News Americas, KINGSTON, Jamaica, Thurs. Oct. 1, 2015: The United Kingdom has announced a £300 million infrastructure fund to the Caribbean and dismissed reparation claims.
UK Prime Minister David Cameron dismissed claims for reparations for years of slavery, instead announcing The Infrastructure Fund in Jamaica during his visit. The new fund he said will invest in roads, bridges and ports to help drive economic growth and development across the region.
The Infrastructure Fund will be available to 8 Commonwealth countries in the region – Jamaica, Guyana, Belize, Dominica, Grenada, St Lucia, Antigua and Barbuda and St Vincent & the Grenadines; as well as Montserrat as an ODA-eligible Overseas Territory.
The Prime Minister announced the new fund will reinvigorate the relationship between the UK and the Caribbean countries and make the UK one of the largest bilateral donors to the region.
Delivered in collaboration with the Caribbean Development Bank, the infrastructure fund will use money from the UK’s existing aid budget to provide grants over the next few years for a range of projects that will help boost growth and trade across the region, creating jobs and opening up new market opportunities for British businesses.
Types of infrastructure the fund could provide include:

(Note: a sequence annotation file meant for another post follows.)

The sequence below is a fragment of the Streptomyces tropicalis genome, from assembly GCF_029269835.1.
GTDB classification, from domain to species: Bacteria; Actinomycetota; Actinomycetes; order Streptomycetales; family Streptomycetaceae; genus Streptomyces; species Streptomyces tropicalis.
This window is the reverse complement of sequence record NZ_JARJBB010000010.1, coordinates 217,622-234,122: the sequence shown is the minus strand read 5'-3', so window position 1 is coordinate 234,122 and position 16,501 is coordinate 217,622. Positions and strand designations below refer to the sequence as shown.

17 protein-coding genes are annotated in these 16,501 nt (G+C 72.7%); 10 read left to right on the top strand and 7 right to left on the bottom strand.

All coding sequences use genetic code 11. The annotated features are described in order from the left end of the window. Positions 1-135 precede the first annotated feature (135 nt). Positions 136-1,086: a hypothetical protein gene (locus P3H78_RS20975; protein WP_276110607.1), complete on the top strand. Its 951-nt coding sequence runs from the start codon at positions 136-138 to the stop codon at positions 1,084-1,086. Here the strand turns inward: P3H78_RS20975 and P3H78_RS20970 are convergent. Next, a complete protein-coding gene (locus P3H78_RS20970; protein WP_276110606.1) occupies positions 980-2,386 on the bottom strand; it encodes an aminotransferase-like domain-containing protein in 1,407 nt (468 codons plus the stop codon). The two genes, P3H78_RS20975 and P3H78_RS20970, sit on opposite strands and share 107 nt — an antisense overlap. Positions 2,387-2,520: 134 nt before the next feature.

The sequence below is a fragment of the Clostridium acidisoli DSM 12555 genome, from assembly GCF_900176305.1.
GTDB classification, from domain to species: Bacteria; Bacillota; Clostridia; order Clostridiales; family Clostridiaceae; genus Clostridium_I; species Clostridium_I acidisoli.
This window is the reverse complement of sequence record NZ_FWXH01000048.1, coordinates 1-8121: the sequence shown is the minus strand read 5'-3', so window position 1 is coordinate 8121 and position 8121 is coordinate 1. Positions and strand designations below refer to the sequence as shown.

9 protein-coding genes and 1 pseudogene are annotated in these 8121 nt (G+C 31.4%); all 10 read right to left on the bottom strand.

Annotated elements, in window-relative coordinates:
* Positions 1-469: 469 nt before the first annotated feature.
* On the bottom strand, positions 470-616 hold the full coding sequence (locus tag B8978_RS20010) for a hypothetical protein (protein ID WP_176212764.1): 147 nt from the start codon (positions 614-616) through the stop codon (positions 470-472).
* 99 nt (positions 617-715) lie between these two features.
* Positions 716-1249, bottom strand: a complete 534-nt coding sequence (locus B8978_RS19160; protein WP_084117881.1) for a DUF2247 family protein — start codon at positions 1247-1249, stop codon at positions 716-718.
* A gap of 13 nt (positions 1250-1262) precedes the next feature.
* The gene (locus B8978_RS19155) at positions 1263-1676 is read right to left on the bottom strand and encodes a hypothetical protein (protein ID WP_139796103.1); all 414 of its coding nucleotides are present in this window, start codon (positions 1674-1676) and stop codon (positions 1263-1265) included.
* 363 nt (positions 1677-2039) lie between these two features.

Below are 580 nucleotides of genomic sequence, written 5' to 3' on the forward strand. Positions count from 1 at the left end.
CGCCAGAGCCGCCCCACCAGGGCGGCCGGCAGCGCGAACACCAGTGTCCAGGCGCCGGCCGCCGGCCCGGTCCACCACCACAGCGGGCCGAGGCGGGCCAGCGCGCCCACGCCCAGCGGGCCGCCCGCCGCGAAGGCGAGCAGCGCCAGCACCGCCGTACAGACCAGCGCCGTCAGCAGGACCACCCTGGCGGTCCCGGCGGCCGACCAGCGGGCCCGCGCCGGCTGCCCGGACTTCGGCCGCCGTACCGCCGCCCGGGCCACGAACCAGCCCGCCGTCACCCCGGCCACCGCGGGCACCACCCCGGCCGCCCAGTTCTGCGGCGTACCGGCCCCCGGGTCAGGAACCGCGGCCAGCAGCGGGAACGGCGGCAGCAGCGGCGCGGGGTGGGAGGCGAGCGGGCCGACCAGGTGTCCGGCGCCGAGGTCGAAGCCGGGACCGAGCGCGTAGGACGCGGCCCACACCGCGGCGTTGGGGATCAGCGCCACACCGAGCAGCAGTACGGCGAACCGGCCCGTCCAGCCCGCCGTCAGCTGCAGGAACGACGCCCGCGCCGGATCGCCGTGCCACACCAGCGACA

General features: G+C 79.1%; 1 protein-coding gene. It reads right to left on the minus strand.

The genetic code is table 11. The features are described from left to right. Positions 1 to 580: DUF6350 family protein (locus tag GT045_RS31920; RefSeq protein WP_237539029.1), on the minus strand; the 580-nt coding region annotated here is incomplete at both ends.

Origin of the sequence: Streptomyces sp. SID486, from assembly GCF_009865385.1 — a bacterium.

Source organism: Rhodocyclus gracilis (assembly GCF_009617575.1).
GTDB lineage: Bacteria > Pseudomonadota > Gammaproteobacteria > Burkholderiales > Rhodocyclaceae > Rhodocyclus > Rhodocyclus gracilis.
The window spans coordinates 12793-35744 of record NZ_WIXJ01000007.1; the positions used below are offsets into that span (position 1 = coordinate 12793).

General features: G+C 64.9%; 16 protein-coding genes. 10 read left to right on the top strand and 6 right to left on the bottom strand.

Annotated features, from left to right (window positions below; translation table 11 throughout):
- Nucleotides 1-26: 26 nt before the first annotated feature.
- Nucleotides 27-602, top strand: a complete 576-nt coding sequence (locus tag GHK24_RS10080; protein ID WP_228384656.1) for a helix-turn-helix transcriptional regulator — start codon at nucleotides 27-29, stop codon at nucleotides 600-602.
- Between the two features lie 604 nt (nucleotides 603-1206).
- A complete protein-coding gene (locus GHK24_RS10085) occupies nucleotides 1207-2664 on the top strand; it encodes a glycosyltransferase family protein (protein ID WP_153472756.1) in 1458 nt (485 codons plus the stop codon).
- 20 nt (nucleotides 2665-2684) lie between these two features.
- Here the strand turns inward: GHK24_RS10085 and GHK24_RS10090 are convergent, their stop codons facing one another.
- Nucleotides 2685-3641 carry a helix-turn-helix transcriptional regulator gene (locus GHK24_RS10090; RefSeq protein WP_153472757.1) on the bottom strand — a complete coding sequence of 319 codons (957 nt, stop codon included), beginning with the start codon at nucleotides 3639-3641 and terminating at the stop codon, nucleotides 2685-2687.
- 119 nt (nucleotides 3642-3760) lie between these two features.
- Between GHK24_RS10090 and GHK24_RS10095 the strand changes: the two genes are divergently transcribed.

- 750km of upgraded single-lane roads, including 30-40 bridges
- 20 large water production, storage and transmission systems
- 75km of sea and river defences
- 15 ports upgraded by providing specialist equipment to speed up freight movements
- 30 solid waste management projects for major cities/communities.
There will also be a Smart Hospitals Programme that will build on a successful £8.4 million pilot programme with new funding of £30 million. Funding will be available to 7 ODA-eligible Commonwealth countries in the region: Jamaica, Guyana, Belize, Dominica, Grenada, St Lucia and St Vincent & the Grenadines.
A “skills for growth” economic program will be aimed at the 5 ODA-eligible countries in the Eastern Caribbean: Antigua & Barbuda, Dominica, Grenada, St Lucia and St Vincent & the Grenadines. These programmes will: support governments in the region to get public finances under control while improving public services; support governments to make their countries more attractive to investors and for business to grow, creating more jobs and tax revenue; work in partnership with both the public and private sector to address the shortage of critical skills which is constraining economic growth and employment.
To further encourage UK-Jamaica business links, the Cameron government said it will also extend £100 million in export finance to Jamaica. With UK exports to the Caribbean totalling £1.1 billion and bilateral trade at £2.55 billion in 2014, the UK is the number one export destination for much of the Commonwealth Caribbean.
Fourteen Caribbean nations and a British law firm are seeking reparations from the U.K., France and the Netherlands for the lasting effects of the slave trade, which over four centuries brought millions of people against their will from Africa to European colonies in the Caribbean region. It is unclear how much the entire Caribbean could be owed but the National Commission on Reparations (NCR) says Jamaica alone could be owed at least £2.3 trillion, way more than the £300 million aid Cameron plans to dole out.